Arland A. Dirlam, 1951
Harleston Parker Medal, 1952
This church’s thoughtfully sculpted brick volumes define an intimate entry court and make the most of a tiny site near Harvard Square. The entry, tower, nave and social space are simply but elegantly detailed in ways that bridge between tradition, and the growing postwar shift towards abstraction. The play of horizontals off of verticals, and deep recesses off of taut masonry surfaces give the forms an evocative power, while the red brick knits them into the back street context and suggests a sense of humility.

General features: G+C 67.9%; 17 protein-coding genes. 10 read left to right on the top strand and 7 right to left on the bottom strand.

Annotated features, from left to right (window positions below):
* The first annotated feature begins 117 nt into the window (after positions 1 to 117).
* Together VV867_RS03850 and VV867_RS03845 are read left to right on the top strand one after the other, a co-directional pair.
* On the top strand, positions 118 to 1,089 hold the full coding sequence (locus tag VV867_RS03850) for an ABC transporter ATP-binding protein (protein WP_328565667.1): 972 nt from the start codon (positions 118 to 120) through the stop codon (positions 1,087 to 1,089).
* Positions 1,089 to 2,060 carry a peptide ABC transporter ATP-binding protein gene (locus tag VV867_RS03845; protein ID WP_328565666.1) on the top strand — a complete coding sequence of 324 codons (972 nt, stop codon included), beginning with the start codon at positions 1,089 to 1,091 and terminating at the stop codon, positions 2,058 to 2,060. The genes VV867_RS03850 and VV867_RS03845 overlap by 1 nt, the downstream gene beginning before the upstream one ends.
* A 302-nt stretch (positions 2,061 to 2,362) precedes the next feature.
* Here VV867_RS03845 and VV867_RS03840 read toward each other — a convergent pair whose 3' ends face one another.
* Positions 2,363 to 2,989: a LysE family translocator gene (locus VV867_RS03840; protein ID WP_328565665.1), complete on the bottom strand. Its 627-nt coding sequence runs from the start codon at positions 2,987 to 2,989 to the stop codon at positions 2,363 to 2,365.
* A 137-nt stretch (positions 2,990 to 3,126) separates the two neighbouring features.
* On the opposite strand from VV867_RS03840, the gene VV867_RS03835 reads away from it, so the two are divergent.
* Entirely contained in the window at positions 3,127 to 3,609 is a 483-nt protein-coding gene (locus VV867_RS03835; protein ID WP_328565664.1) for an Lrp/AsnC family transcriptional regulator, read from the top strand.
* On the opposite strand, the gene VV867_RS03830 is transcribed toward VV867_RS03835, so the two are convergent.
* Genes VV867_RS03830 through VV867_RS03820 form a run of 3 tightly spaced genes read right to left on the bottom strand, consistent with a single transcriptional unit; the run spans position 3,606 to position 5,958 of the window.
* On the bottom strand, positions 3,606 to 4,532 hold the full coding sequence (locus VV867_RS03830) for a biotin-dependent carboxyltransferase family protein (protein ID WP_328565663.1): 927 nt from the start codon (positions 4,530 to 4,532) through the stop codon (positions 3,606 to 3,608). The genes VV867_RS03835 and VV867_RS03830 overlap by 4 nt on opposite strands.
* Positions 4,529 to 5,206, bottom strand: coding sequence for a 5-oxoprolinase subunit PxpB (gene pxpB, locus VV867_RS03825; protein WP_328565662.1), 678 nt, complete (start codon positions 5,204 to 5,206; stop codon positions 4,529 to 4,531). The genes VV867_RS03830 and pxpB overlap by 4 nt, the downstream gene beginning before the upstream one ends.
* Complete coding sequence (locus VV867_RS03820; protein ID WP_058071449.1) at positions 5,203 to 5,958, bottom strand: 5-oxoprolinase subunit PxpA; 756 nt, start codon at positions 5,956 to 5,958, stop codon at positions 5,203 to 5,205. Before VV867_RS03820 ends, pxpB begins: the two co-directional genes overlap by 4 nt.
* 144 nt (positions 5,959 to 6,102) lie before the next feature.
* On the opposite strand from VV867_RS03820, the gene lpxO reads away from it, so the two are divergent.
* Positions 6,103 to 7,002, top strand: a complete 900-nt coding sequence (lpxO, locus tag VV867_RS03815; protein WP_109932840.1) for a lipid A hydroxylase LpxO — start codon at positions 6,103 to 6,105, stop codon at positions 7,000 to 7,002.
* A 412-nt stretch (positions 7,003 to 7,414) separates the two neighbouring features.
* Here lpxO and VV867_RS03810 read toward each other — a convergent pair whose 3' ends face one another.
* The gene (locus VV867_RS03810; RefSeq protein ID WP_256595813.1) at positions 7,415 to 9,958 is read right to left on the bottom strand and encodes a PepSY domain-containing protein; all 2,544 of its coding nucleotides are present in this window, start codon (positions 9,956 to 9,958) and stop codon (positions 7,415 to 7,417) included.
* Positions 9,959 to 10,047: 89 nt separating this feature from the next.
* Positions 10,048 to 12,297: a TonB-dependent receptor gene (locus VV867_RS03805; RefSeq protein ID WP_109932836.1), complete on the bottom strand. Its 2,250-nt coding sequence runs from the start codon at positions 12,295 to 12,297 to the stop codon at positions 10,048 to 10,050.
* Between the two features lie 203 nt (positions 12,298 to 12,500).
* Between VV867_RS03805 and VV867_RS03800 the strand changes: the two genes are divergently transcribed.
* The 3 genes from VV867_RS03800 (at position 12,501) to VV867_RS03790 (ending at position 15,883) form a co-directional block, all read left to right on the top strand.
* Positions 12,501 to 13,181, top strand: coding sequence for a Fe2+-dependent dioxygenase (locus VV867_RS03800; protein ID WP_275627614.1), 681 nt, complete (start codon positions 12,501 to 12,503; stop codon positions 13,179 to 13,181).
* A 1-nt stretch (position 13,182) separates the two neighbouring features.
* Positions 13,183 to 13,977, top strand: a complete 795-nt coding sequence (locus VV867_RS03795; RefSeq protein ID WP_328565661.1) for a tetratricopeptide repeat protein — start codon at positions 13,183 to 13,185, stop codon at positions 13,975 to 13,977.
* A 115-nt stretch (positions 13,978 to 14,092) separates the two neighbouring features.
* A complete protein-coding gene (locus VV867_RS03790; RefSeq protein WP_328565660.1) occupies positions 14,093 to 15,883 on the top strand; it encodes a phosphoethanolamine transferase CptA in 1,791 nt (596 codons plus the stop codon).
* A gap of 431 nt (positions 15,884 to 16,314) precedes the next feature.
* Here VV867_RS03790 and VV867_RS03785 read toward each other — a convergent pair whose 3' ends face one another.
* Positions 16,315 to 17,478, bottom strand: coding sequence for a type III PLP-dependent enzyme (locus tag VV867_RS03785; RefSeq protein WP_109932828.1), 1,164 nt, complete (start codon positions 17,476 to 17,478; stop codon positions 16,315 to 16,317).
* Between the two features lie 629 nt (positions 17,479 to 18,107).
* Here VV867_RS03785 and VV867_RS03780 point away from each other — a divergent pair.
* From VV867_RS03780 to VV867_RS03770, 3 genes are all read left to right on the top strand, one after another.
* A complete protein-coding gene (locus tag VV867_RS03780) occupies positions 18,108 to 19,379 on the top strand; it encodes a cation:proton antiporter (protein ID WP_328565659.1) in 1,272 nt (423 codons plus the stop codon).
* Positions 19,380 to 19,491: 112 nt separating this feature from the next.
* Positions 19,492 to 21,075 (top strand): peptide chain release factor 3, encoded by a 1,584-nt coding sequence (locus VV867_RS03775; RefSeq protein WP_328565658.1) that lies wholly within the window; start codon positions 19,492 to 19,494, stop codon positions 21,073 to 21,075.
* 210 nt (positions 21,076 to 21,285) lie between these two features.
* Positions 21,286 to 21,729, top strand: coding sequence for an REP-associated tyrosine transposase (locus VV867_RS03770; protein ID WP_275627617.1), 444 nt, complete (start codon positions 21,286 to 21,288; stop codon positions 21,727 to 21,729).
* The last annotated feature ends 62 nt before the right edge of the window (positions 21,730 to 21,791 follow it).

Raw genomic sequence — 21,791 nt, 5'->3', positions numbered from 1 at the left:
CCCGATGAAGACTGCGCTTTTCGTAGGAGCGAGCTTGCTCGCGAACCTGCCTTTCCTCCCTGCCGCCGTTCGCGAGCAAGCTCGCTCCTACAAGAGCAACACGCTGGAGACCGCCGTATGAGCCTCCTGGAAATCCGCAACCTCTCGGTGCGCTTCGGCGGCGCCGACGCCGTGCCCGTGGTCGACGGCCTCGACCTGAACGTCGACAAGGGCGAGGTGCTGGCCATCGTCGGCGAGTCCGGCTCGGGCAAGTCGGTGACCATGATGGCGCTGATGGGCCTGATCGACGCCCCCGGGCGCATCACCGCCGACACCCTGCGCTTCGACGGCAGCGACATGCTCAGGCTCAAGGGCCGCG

The church remains an active congregation and opens its doors as a homeless shelter in winter months. Its court is now filled with ramps to the lower level – a necessary accommodation, but not without its tradeoffs.
Said to be the first church built in Cambridge after WWII, it is also one of the last, along with Saarinen's Chapel at MIT that followed a few years later. Local architect Arland Dirlam was a Tufts and Harvard GSD alumnus, and designed a number of buildings on the Tufts campus in Medford.